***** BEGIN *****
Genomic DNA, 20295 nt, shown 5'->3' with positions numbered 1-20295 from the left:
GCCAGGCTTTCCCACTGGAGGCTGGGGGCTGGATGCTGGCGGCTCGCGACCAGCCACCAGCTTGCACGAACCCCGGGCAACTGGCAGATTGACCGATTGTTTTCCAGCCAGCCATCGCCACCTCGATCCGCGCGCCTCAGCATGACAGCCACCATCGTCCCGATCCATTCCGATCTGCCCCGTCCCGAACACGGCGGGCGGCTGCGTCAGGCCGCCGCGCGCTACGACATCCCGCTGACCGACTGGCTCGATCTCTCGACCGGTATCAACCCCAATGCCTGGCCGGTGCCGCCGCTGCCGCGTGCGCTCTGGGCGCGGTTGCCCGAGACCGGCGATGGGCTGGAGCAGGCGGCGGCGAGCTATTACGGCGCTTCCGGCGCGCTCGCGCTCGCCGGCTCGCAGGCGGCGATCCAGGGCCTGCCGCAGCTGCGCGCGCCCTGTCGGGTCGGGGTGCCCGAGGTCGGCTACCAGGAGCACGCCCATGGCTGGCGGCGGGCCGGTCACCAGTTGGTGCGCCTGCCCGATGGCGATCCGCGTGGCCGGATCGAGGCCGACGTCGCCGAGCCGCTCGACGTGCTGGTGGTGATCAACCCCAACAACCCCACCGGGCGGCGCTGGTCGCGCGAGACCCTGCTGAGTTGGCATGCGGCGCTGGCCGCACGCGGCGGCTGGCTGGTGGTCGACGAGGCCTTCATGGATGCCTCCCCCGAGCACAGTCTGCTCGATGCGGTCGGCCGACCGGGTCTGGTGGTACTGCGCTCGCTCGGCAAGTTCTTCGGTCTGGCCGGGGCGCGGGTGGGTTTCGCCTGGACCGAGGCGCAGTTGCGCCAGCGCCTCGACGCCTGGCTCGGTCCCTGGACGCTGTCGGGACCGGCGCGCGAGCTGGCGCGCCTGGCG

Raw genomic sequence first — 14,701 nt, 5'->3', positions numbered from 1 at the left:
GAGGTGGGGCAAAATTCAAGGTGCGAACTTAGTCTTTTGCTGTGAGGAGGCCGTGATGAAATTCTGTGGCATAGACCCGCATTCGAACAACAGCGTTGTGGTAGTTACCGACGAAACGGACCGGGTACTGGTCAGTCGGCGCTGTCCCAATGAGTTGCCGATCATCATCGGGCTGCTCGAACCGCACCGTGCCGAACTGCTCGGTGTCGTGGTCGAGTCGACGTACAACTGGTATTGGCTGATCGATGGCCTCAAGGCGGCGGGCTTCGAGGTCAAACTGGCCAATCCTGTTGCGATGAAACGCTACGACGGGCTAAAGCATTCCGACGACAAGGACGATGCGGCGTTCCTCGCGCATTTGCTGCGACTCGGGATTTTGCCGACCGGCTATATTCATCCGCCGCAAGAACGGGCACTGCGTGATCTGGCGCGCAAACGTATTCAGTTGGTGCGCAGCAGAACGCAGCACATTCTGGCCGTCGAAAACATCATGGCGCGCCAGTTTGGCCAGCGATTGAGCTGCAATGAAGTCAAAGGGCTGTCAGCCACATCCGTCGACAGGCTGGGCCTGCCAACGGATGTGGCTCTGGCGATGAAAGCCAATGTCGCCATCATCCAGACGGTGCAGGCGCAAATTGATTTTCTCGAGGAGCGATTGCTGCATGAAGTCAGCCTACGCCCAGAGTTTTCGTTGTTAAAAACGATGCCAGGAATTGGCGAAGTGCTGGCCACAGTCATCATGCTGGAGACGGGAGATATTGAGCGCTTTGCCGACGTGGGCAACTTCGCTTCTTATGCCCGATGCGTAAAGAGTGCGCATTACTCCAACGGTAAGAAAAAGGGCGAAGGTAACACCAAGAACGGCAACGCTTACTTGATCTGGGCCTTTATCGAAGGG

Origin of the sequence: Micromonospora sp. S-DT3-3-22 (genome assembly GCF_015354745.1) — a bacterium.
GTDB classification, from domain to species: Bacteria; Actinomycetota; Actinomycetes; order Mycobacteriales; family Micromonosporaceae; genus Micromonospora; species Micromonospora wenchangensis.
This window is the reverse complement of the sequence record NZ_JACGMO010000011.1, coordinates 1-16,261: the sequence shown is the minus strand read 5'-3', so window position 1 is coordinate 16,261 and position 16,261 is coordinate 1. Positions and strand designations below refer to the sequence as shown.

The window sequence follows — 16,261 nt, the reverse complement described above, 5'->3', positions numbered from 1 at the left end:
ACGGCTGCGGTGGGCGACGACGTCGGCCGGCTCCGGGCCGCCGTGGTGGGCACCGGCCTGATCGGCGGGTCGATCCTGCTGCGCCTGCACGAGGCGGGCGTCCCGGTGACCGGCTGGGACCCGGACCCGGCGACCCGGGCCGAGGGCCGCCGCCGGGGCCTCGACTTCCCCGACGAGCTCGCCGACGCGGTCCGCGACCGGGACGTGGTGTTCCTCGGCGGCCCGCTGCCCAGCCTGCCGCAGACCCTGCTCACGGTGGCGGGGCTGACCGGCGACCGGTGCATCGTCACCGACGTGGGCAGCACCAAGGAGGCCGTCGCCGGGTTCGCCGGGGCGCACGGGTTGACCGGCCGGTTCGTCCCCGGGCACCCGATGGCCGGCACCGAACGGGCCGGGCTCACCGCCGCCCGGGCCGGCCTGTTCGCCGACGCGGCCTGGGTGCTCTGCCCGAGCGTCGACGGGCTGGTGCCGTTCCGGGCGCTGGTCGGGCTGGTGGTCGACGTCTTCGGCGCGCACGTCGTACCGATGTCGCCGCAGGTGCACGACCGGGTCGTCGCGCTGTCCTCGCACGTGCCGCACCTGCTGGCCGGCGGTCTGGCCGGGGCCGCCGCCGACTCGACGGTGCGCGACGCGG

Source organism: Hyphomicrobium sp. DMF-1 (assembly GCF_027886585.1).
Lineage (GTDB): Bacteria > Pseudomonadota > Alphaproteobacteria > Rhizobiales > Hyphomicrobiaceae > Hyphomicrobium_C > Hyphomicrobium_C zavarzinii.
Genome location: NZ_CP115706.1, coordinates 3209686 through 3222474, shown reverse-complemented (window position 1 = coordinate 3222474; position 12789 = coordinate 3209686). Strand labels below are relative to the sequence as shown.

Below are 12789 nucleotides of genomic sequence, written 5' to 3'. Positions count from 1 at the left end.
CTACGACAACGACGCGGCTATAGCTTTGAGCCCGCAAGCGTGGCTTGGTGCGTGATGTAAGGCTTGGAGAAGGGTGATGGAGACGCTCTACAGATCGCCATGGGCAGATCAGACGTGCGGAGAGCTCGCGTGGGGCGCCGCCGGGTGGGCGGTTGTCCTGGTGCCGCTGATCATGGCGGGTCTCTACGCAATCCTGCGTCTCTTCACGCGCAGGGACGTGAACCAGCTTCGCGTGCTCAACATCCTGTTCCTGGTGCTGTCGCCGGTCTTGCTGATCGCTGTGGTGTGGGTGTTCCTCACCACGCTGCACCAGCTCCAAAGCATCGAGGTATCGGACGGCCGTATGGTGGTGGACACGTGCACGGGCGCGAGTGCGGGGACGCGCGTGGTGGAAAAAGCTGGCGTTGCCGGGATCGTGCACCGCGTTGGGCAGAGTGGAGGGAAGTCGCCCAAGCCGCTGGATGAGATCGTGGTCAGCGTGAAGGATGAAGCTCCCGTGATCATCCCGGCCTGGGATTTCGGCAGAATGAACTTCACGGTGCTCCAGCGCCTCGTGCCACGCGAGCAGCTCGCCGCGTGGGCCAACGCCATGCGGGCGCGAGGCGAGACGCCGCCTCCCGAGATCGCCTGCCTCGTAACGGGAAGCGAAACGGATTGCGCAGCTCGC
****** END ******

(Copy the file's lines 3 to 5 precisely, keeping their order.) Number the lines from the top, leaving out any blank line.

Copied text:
Raw genomic sequence first — 14,701 nt, 5'->3', positions numbered from 1 at the left:
GAGGTGGGGCAAAATTCAAGGTGCGAACTTAGTCTTTTGCTGTGAGGAGGCCGTGATGAAATTCTGTGGCATAGACCCGCATTCGAACAACAGCGTTGTGGTAGTTACCGACGAAACGGACCGGGTACTGGTCAGTCGGCGCTGTCCCAATGAGTTGCCGATCATCATCGGGCTGCTCGAACCGCACCGTGCCGAACTGCTCGGTGTCGTGGTCGAGTCGACGTACAACTGGTATTGGCTGATCGATGGCCTCAAGGCGGCGGGCTTCGAGGTCAAACTGGCCAATCCTGTTGCGATGAAACGCTACGACGGGCTAAAGCATTCCGACGACAAGGACGATGCGGCGTTCCTCGCGCATTTGCTGCGACTCGGGATTTTGCCGACCGGCTATATTCATCCGCCGCAAGAACGGGCACTGCGTGATCTGGCGCGCAAACGTATTCAGTTGGTGCGCAGCAGAACGCAGCACATTCTGGCCGTCGAAAACATCATGGCGCGCCAGTTTGGCCAGCGATTGAGCTGCAATGAAGTCAAAGGGCTGTCAGCCACATCCGTCGACAGGCTGGGCCTGCCAACGGATGTGGCTCTGGCGATGAAAGCCAATGTCGCCATCATCCAGACGGTGCAGGCGCAAATTGATTTTCTCGAGGAGCGATTGCTGCATGAAGTCAGCCTACGCCCAGAGTTTTCGTTGTTAAAAACGATGCCAGGAATTGGCGAAGTGCTGGCCACAGTCATCATGCTGGAGACGGGAGATATTGAGCGCTTTGCCGACGTGGGCAACTTCGCTTCTTATGCCCGATGCGTAAAGAGTGCGCATTACTCCAACGGTAAGAAAAAGGGCGAAGGTAACACCAAGAACGGCAACGCTTACTTGATCTGGGCCTTTATCGAAGGG

Origin of the sequence: Micromonospora sp. S-DT3-3-22 (genome assembly GCF_015354745.1) — a bacterium.